USDA to Open Forage Research Facility

USDA, University of Kentucky Break Ground on New Forage Research Facility

Russ Quinn
By  Russ Quinn , DTN Staff Reporter
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Dignitaries, including Agriculture Secretary Tom Vilsack (third from left) and U.S. Sen. Mitch McConnell, R-Ky., (fourth from left), take part in the groundbreaking ceremony for the new USDA Forage-Animal Production Research Unit (FAPRU) at the University of Kentucky. (Photo courtesy of University of Kentucky Extension)

OMAHA (DTN) -- Ground was broken earlier this week for a new USDA Forage-Animal Production Research Unit (FAPRU) on the campus of the University of Kentucky in Lexington.

A ceremony was hosted Tuesday by USDA's Agricultural Research Service (ARS) and the University of Kentucky's College of Agriculture, Food and the Environment (UK-CAFE). On hand for the groundbreaking ceremony were Agriculture Secretary Tom Vilsack and U.S. Senator Mitch McConnell, R-Ky.

"Today's groundbreaking (is) building on more than two decades of partnership with University of Kentucky, while demonstrating USDA's latest commitment to pushing the boundaries of what is possible for agriculture, and to creating profitable and sustainable systems, rooted in science, that will advance farmers' production for years to come," Vilsack said in a USDA press release.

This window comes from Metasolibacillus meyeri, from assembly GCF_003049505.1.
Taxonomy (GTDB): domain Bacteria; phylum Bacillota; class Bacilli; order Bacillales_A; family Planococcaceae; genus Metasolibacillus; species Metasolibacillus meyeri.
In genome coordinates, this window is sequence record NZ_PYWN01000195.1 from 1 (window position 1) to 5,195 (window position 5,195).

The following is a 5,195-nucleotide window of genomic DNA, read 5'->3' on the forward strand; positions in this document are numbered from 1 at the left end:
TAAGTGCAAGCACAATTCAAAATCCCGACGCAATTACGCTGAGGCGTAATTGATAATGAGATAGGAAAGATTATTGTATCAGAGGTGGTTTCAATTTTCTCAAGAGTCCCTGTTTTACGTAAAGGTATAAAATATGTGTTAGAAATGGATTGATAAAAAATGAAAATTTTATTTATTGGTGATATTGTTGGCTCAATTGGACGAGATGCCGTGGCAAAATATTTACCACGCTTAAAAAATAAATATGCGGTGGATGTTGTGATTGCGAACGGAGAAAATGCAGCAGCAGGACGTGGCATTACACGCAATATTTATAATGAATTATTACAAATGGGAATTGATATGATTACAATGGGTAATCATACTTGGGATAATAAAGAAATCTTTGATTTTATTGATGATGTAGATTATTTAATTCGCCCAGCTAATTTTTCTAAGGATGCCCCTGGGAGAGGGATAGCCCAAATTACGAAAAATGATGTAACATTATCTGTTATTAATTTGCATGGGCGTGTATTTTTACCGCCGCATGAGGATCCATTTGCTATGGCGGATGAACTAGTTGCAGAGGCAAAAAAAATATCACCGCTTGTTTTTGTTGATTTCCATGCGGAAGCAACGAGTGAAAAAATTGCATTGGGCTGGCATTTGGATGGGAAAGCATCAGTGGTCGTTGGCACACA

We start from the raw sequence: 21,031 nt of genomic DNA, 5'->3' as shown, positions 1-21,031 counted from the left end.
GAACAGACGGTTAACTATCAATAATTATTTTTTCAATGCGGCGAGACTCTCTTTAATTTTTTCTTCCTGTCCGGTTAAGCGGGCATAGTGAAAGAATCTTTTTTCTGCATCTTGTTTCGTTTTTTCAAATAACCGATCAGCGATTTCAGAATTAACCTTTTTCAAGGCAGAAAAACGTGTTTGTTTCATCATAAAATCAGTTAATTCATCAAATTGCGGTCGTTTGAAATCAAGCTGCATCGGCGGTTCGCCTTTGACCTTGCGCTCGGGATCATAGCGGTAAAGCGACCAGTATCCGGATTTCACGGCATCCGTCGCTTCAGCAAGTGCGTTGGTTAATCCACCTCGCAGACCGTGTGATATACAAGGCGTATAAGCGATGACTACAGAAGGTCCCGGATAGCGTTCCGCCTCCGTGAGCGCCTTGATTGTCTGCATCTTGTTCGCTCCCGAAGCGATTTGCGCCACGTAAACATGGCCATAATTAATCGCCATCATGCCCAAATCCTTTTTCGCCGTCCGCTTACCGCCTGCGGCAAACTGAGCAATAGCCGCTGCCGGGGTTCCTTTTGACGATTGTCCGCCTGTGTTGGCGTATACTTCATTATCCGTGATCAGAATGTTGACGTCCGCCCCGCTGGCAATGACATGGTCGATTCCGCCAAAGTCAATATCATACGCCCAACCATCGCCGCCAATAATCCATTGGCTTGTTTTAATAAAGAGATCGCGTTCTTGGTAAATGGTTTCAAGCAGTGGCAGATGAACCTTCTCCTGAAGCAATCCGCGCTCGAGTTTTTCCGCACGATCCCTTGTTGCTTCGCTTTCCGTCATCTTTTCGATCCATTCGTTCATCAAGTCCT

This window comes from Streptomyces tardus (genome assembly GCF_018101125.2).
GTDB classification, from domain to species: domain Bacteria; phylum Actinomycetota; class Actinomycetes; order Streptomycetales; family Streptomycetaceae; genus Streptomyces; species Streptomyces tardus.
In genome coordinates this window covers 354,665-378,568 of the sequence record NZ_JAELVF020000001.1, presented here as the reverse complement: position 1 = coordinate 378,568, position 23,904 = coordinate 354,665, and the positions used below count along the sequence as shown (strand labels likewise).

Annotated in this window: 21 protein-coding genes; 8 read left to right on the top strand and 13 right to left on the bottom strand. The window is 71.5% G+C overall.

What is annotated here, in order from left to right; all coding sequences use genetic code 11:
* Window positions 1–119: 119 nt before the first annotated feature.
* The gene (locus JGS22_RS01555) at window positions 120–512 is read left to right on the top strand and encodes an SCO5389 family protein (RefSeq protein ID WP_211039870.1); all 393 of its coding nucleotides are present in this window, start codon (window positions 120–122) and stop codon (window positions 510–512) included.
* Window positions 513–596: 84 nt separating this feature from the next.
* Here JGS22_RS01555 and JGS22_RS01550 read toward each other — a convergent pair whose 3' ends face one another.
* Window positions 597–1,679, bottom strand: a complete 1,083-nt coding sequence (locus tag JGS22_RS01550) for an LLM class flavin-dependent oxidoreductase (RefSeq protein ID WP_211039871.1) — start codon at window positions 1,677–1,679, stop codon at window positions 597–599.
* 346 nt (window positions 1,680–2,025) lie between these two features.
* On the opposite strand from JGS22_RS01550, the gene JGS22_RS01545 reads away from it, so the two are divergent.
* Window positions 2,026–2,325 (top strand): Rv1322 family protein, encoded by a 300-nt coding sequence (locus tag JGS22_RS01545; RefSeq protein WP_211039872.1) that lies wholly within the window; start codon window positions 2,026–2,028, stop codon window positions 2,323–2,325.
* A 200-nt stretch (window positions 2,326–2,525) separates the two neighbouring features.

The new FAPRU facility is expected to be completed by 2026 and the new building will encompass approximately 52,600 total square feet of office space, supporting a research laboratory space as well as a collaborative area, headhouse and eight-bay greenhouses. Six ARS scientists and seven university researchers will staff the new center along with laboratory technicians and administrative personnel.

Research planned for the facility includes developing sustainable forage systems to ensure the performance and health of beef cattle and small ruminants such as sheep and goats, minimizing the incidence of tall fescue toxicosis, and evaluating the potential of natural antibiotic alternatives to improve nitrogen efficiency and reduce enteric methane emissions by cattle.

USDA released a three-year science and research strategy earlier this month which establishes a scientific framework to transform the U.S. food system and support U.S. farmers, ranchers, producers and foresters (…). Facilities like FAPRU will help USDA researchers respond to the needs of the diverse communities they serve across the country, according to USDA.

The mission of FAPRU in Lexington is to improve the productivity, sustainability, and competitiveness of forage-based enterprises. This includes enterprises that raise beef cattle, horses, sheep and goats -- particularly operators of small- to medium-sized farms.

"Today's groundbreaking for the Forage Animal Production Lab speaks to the heart of what a land-grant institution, like ours, is so distinctively positioned to do -- to take basic scientific discovery and apply that knowledge to applications that can be transferred directly to producers," said University of Kentucky President Eli Capilouto in a news release.

The completion of the new building will usher in important design upgrades and functionality, more opportunity for collaboration and an expanded research capacity to support forage-based farm enterprises in Kentucky and other Transition Zone states, Capilouto said.

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